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Canada Fun Facts - Interesting Facts About Canada

Loveleena Rajeev
Canada occupies most of northern North America, and has a history that not only spans over almost 1000 years, but is also full of interesting facts. Right here, are a few more facts about this beautiful and unique country.
Canada is a parliamentary democracy and a constitutional monarchy, with Queen Elizabeth II as its symbolic or ceremonial executive head of state.

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Borders of Canada stretch from the Atlantic Ocean in the east to the Pacific Ocean in the west, with the Arctic Ocean to its north.
It is an extremely diversified multicultural country, open to providing citizenship to many people from different parts of the world.
Both, English and French are its official languages. Christianity is the major religion, and other religions include Islam, Buddhism, Hinduism, and Judaism.
Canada perhaps is the only country in the world that is rarely in the news for any controversial issues.
It is known to be a peace-loving country and is also one of the most preferred countries to migrate to.
Know some fun facts that make this country stand apart from the rest.
An unusual fact about Canada is its name origin, it comes from a St. Lawrence Iroquoian word, "kanata", which means village or settlement.
It's the world's second largest country according to total area. It has a total area of 9,984,670 square kilometers.
It has the longest coastline in the world, about 243,000 kilometers in length.
The country shares the world's longest common border with the United States of America, which is also the only unprotected border in the world.
It is the world's largest country that borders only one country, which is the United States of America.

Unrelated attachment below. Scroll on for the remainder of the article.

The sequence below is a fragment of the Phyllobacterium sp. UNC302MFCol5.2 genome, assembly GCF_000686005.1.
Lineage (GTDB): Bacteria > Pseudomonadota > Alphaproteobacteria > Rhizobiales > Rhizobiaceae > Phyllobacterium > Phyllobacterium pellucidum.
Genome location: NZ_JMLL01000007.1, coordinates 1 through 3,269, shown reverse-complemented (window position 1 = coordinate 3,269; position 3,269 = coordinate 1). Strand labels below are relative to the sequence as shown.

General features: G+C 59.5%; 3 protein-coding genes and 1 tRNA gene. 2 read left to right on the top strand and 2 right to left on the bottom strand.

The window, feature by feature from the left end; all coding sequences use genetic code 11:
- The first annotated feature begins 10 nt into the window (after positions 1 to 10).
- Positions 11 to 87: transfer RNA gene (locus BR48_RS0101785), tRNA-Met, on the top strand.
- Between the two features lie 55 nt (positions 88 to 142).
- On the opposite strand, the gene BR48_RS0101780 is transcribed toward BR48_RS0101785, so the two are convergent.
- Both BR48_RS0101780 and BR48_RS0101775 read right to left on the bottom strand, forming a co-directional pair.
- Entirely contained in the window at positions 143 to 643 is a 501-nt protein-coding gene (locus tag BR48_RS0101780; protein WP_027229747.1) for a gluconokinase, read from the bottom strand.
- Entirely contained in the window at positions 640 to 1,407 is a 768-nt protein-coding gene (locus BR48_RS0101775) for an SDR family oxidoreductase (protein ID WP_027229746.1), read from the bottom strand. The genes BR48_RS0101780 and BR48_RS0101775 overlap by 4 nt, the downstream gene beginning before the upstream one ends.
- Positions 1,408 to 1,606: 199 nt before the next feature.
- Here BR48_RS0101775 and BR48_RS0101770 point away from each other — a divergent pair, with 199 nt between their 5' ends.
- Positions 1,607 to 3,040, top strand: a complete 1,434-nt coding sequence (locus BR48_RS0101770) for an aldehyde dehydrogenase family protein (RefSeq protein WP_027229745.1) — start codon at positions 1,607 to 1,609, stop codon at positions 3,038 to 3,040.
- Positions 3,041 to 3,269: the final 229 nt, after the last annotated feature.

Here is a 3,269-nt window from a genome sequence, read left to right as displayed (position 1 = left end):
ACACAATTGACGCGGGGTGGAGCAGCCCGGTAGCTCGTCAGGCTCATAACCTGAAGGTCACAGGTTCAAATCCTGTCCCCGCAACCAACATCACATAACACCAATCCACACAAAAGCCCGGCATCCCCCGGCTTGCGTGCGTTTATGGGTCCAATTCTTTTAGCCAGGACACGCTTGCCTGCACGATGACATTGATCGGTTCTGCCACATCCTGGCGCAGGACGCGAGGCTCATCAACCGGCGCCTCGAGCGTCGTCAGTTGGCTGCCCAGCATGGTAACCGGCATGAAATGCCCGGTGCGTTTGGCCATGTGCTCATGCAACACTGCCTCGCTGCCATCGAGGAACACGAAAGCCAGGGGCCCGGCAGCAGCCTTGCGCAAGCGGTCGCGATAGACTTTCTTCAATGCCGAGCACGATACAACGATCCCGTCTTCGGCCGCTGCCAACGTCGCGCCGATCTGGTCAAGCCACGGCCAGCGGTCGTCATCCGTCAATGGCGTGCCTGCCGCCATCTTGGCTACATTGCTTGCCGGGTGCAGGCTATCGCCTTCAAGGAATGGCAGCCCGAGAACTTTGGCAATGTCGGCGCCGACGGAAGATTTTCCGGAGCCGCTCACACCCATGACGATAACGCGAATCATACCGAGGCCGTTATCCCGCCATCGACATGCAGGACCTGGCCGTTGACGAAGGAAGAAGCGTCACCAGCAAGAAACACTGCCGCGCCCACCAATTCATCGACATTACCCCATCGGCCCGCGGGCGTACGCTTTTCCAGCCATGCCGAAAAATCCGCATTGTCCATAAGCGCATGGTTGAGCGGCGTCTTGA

81 percent of the total population in Canada resides in cities.
The belief that the North Pole is owned by Canada is false. No country owns the North Pole.
It is also the largest producer of a refreshingly sweet dessert wine called "Ice wine".
It features in the list of top five world's producers of gold, copper, zinc, nickel, aluminum, and natural gas.

A funny fact about Canada's city of Montreal, sometimes called "The City of Churches", is that it has more churches than houses!
Canada is home to the world's smallest jail, located in Ontario. It is only 270 square feet.
The longest highway in the world is the Trans-Canada Highway which is over 7604 kilometers in length.
It has the highest tertiary education enrollment in the world, which includes locals as well as international students.
Toronto is the largest city of Canada, with a population of more than 2.7 million people. Toronto dwellers hold more university degrees than any other big city in the world.
Despite being a really big country, it has the fourth-lowest population density in the world, with only three people living per square kilometer! Almost half of the population in Canada were born in other countries.
Here's a weird fact, it produces so much energy, that it provides it to the US too!

The Ice Hotel in Quebec, known as "Hotel de Glace" is created every year using 400 tons of ice and 12,000 tons of snow. It melts away every summer and is recreated every winter.
The country has just no true desert, but only some regions that exhibit desert-like terrain. In British Columbia, towards the southernmost corner of the Okanagan Valley in Osoyoos, which is considered to be a semi-desert.
This semi-desert is only 15 miles long, with over 100 rare plants, and over 300 rare animals. It is also the only desert in the world that has a long boardwalk, for people to walk on!
Winter temperatures fall below freezing point, with snow covering some parts of the country for nearly six months!
The first person to make paper from wood fibers was a Canadian, Charles Fenerty.
Many inventions including basketball, the electric light bulb, the electric range, the electric wheelchair, standard time, the cardiac pacemaker, the foghorn and the first snowmobile were invented in this remarkable country.
Also, the first practical electron microscope was constructed at the University of Toronto.
It has two national sports; Lacrosse as the country's national summer sport, and Ice Hockey as the national winter sport.
It is also known to have the sixth highest human development index in the world, according to the United Nations Human Development Index 2011.
In 1883, the baseball glove was invented in Canada.

Half of the country is covered with forests, which should not be surprising, considering one-tenth of the world's forests are here. It is also home to the polar and the grizzly bears.
Canada ranks high on tourist preferred destination itineraries, as it offers a unique peek into its multi-cultural and bio-geographical diversity. It is relatively free from all sorts of discrimination and divide, a fact most Canadians are proud about.